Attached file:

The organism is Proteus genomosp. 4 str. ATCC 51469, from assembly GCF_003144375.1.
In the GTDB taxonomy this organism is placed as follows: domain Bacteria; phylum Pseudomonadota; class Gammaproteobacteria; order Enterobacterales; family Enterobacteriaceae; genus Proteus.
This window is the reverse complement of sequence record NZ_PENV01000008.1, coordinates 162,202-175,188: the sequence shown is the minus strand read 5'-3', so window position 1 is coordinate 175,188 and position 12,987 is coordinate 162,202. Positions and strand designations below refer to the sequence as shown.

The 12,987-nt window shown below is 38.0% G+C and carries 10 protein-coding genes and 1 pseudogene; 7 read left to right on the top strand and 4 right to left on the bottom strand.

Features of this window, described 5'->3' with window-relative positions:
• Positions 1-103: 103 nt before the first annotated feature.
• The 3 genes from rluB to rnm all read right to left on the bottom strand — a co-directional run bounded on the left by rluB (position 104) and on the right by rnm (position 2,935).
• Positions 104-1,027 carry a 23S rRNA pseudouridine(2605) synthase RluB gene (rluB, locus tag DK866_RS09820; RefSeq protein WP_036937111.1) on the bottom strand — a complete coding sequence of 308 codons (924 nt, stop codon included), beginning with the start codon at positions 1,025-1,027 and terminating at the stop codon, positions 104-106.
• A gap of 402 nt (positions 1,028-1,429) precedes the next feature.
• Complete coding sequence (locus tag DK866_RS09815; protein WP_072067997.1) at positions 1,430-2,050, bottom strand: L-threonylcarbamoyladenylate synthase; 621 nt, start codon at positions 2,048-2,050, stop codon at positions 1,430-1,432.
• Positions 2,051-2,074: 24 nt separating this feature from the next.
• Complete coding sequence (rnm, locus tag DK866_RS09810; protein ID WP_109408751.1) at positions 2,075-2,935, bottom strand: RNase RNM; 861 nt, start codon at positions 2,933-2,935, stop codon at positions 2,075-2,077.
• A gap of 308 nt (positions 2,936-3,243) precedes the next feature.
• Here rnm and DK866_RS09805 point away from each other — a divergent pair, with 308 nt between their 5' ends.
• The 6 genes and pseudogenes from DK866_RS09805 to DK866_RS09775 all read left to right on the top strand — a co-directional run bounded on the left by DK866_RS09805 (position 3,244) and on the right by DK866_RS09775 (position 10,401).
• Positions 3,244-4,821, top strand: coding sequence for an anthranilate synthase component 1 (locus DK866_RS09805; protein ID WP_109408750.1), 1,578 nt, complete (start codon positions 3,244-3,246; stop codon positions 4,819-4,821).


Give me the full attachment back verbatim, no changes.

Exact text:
The organism is Proteus genomosp. 4 str. ATCC 51469, from assembly GCF_003144375.1.
In the GTDB taxonomy this organism is placed as follows: domain Bacteria; phylum Pseudomonadota; class Gammaproteobacteria; order Enterobacterales; family Enterobacteriaceae; genus Proteus.
This window is the reverse complement of sequence record NZ_PENV01000008.1, coordinates 162,202-175,188: the sequence shown is the minus strand read 5'-3', so window position 1 is coordinate 175,188 and position 12,987 is coordinate 162,202. Positions and strand designations below refer to the sequence as shown.

The 12,987-nt window shown below is 38.0% G+C and carries 10 protein-coding genes and 1 pseudogene; 7 read left to right on the top strand and 4 right to left on the bottom strand.

Features of this window, described 5'->3' with window-relative positions:
• Positions 1-103: 103 nt before the first annotated feature.
• The 3 genes from rluB to rnm all read right to left on the bottom strand — a co-directional run bounded on the left by rluB (position 104) and on the right by rnm (position 2,935).
• Positions 104-1,027 carry a 23S rRNA pseudouridine(2605) synthase RluB gene (rluB, locus tag DK866_RS09820; RefSeq protein WP_036937111.1) on the bottom strand — a complete coding sequence of 308 codons (924 nt, stop codon included), beginning with the start codon at positions 1,025-1,027 and terminating at the stop codon, positions 104-106.
• A gap of 402 nt (positions 1,028-1,429) precedes the next feature.
• Complete coding sequence (locus tag DK866_RS09815; protein WP_072067997.1) at positions 1,430-2,050, bottom strand: L-threonylcarbamoyladenylate synthase; 621 nt, start codon at positions 2,048-2,050, stop codon at positions 1,430-1,432.
• Positions 2,051-2,074: 24 nt separating this feature from the next.
• Complete coding sequence (rnm, locus tag DK866_RS09810; protein ID WP_109408751.1) at positions 2,075-2,935, bottom strand: RNase RNM; 861 nt, start codon at positions 2,933-2,935, stop codon at positions 2,075-2,077.
• A gap of 308 nt (positions 2,936-3,243) precedes the next feature.
• Here rnm and DK866_RS09805 point away from each other — a divergent pair, with 308 nt between their 5' ends.
• The 6 genes and pseudogenes from DK866_RS09805 to DK866_RS09775 all read left to right on the top strand — a co-directional run bounded on the left by DK866_RS09805 (position 3,244) and on the right by DK866_RS09775 (position 10,401).
• Positions 3,244-4,821, top strand: coding sequence for an anthranilate synthase component 1 (locus DK866_RS09805; protein ID WP_109408750.1), 1,578 nt, complete (start codon positions 3,244-3,246; stop codon positions 4,819-4,821).